Potential best bit: Multiplayer. Featuring a variety of arenas in all different shapes and sizes, the Battle Royale video game's multiplayer mode would see you facing off against other survivors armed with a random weapon that, just like the movie, could be as useful as a magnum revolver, or as useless as boxing gloves. You can either choose to team up with others in order to prolong your survival (for instance, a competitor with a gun may choose to team up with a competitor who has a tracking device in order to hunt for others), or you can go lone ranger. There could also be the option for one player to oversee the events rather than actively participating, instead choosing where to place weapon drops and the 'danger zones', that immediately kill the competitors who enter them.

Kill Bill

How it could work: It's surprising that, considering his penchant for over-the-top violence, the only Quentin Tarantino film that received a video game adaptation was Reservoir Dogs which, with the exception of Jackie Brown, is the least action-oriented film in the director's filmography. Kill Bill would translate perfectly into a video game and its easy to imagine which games it could base its foundations upon, with Bayonetta and Devil May Cry instantly coming to mind. 

Potential best bit: Although the game would certainly need to add in sequences that were not featured in the movies in order to bulk up its length (we doubt many would want half of the gameplay to consist of training with Pai Mei), The Bride's battle with the Crazy 88 would HAVE to be included.

Die Hard

How it could work: There have already been a few video game adaptations of Die Hard, but all of them have been nothing less than awful, largely because the movie didn't see protagonist John McClane kill that many bad guys. The premise of Die Hard largely revolved around McClane attempting to sneak around undetected in order to save his wife and her co-workers from a group of heavily armed terrorists, so therefore he didn't go in all guns blazing like a video game typically requires you to. In order for a Die Hard game to work (which, let's face it, we all want to see it happen), it would have to be slightly non-canonical, featuring a bigger building, more guards and tight stealth gameplay. Think of Batman: Arkham Asylum, only with far fewer stone gargoyles to hang from and far more ventilation shafts.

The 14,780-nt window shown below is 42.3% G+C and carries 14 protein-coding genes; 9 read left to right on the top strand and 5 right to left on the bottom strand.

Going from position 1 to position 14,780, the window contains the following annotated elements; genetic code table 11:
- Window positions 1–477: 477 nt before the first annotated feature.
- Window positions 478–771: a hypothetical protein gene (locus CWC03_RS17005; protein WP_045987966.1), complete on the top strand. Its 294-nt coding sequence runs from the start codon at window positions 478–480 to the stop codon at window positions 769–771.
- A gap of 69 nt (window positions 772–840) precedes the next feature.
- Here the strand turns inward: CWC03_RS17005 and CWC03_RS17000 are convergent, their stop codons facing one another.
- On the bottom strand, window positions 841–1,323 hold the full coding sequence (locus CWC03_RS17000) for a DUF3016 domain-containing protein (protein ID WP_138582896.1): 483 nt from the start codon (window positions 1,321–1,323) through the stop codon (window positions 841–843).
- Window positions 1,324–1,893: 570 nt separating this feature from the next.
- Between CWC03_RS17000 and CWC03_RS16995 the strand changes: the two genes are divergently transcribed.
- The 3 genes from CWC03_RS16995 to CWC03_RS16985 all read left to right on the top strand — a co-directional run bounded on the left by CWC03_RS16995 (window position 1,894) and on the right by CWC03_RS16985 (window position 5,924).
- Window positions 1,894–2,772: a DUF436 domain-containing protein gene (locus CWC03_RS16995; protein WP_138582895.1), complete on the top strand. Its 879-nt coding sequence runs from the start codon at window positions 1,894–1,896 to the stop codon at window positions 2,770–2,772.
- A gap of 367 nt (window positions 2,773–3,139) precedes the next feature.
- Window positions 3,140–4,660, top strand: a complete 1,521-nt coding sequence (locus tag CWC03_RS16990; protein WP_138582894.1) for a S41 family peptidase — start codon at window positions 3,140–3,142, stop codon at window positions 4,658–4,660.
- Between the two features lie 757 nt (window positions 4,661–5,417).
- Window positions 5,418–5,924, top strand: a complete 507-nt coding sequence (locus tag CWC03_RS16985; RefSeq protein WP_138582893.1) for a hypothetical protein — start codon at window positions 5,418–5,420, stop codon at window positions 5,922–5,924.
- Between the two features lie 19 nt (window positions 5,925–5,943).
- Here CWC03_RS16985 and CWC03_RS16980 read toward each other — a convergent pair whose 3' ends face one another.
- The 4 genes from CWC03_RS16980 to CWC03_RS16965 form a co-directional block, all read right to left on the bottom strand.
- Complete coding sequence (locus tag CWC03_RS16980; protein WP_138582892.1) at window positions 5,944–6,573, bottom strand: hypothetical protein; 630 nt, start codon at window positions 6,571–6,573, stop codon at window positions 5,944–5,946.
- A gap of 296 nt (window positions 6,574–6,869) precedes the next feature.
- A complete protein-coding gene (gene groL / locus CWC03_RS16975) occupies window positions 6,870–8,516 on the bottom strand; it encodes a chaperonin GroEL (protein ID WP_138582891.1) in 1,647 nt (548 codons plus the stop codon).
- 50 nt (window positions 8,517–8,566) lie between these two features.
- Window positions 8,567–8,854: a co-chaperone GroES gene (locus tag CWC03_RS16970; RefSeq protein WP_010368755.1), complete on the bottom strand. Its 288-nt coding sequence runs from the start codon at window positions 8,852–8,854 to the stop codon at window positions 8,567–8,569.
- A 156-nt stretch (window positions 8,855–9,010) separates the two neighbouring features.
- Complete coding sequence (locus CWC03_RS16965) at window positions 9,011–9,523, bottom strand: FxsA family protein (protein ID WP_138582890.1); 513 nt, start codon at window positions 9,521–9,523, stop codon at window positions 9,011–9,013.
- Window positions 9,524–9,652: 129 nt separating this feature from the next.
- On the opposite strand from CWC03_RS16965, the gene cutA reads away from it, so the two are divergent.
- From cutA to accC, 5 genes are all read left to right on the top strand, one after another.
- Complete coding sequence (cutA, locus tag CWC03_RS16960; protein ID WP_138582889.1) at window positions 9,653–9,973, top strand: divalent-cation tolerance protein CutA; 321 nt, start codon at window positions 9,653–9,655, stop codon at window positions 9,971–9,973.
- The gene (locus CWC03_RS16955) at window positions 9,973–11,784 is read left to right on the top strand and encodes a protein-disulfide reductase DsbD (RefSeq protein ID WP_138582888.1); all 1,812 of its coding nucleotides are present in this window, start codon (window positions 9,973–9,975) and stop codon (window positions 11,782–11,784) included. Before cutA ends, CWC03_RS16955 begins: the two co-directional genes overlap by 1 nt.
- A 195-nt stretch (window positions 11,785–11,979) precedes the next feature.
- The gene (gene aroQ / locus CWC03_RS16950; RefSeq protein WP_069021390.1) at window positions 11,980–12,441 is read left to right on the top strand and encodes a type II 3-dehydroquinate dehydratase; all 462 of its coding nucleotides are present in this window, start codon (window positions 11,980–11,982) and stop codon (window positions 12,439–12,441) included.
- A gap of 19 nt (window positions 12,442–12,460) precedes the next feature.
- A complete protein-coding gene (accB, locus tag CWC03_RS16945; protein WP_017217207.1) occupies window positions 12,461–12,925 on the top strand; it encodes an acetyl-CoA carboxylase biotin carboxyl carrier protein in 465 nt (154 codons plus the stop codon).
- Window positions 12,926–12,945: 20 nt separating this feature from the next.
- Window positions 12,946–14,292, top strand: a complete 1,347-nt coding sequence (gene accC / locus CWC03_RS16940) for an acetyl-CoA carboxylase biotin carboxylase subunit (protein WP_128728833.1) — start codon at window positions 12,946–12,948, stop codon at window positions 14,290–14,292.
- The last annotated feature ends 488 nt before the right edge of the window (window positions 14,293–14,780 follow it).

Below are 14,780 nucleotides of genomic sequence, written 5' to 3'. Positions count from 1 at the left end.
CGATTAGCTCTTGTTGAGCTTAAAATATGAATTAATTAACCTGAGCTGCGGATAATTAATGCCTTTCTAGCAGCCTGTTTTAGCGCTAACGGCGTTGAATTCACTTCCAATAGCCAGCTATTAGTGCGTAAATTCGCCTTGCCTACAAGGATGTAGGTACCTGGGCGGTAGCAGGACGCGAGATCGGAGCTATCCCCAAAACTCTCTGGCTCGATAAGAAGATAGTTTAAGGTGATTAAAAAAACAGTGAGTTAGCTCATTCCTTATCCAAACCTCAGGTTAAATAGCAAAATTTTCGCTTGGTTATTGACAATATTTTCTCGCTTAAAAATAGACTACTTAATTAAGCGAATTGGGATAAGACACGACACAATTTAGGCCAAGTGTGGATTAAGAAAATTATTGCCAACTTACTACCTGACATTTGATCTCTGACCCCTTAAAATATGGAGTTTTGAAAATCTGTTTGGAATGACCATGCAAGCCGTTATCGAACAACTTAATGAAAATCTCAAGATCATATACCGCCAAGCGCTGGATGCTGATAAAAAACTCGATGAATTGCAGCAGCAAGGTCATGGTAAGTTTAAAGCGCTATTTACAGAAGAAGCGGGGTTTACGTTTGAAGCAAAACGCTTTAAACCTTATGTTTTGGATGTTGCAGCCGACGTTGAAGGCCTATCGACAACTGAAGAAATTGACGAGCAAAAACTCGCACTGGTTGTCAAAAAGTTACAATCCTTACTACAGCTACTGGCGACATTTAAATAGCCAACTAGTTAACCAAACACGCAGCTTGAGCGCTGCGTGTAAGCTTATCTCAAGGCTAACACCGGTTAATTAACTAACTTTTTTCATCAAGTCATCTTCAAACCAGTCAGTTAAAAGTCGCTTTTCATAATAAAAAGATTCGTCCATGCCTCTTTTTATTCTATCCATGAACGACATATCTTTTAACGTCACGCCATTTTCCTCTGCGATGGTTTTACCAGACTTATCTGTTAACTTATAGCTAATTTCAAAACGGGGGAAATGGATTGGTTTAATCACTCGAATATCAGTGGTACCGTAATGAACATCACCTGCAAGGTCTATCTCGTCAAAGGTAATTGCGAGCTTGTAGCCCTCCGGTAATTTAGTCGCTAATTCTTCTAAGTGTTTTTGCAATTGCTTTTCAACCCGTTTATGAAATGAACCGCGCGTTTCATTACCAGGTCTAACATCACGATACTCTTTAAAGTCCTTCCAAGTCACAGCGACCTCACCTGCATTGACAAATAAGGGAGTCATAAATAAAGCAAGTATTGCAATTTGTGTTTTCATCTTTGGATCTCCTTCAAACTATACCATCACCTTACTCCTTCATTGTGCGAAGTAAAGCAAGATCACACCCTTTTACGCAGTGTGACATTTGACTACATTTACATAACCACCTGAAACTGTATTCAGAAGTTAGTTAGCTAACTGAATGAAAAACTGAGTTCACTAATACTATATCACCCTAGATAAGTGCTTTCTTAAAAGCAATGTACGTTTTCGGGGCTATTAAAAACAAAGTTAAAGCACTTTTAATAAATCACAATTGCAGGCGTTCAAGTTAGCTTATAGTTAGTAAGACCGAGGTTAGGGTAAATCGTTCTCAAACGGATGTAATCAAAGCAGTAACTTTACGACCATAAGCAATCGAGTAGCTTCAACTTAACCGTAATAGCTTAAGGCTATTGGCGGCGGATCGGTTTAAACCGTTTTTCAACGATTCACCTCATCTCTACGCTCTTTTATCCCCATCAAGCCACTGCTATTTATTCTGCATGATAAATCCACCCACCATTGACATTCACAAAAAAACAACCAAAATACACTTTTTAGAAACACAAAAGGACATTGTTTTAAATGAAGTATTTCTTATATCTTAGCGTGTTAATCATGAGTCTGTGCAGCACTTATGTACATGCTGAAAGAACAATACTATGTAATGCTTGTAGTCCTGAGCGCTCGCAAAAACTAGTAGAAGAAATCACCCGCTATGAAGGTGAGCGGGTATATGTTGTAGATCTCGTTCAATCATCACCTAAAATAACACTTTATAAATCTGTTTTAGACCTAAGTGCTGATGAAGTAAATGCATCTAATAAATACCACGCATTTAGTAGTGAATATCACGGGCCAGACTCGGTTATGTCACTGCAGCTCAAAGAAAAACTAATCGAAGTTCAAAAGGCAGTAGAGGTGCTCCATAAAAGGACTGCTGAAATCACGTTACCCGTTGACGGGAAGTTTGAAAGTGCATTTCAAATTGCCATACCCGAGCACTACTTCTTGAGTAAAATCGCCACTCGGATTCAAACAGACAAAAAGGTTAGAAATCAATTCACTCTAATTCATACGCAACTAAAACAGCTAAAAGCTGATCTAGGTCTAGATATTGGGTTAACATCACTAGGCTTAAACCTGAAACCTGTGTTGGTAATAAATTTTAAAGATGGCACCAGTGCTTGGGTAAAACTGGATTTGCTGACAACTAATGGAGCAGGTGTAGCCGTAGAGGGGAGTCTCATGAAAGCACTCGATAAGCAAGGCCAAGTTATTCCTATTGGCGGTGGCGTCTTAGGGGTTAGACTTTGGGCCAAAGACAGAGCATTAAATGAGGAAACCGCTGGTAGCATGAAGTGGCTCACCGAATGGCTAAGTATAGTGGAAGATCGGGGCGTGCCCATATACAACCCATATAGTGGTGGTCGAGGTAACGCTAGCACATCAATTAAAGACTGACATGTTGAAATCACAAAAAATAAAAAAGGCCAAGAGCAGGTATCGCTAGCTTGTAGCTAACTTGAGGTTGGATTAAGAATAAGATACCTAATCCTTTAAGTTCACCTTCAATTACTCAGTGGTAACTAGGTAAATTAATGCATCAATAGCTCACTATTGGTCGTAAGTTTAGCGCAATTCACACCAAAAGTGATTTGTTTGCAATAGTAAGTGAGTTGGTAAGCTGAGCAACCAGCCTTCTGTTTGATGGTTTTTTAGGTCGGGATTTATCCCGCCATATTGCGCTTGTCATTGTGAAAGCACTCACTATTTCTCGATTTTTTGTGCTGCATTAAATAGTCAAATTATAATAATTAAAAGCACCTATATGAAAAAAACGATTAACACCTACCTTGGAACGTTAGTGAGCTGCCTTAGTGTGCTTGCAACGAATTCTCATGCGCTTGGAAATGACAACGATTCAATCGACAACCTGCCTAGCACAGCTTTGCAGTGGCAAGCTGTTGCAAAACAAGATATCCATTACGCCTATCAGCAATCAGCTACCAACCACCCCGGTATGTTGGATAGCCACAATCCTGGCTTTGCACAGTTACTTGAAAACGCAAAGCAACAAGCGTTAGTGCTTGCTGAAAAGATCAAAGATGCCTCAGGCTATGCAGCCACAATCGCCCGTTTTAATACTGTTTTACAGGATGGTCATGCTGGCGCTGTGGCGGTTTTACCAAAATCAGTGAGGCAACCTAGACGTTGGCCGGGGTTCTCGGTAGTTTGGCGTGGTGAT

Potential best bit: Ever since we first watched Die Hard we wanted to be in the shoes/bloodied feet of John McClane (minus having our wives kidnapped, of course), but aside from the aforementioned awful attempts from developers at allowing us to do, the closest we have come to donning his vest and receding hairline has been to watch the movie so many times that, if we ever found ourselves in the same room as Bruce Willis, we could quote the entire script to him until he eventually filed a restraining order. A good Die Hard game would finally allow us to live our lifelong dream.

Paul Tamburro is the UK Editor of Crave Online. Follow him on Twitter @PaulTamburro.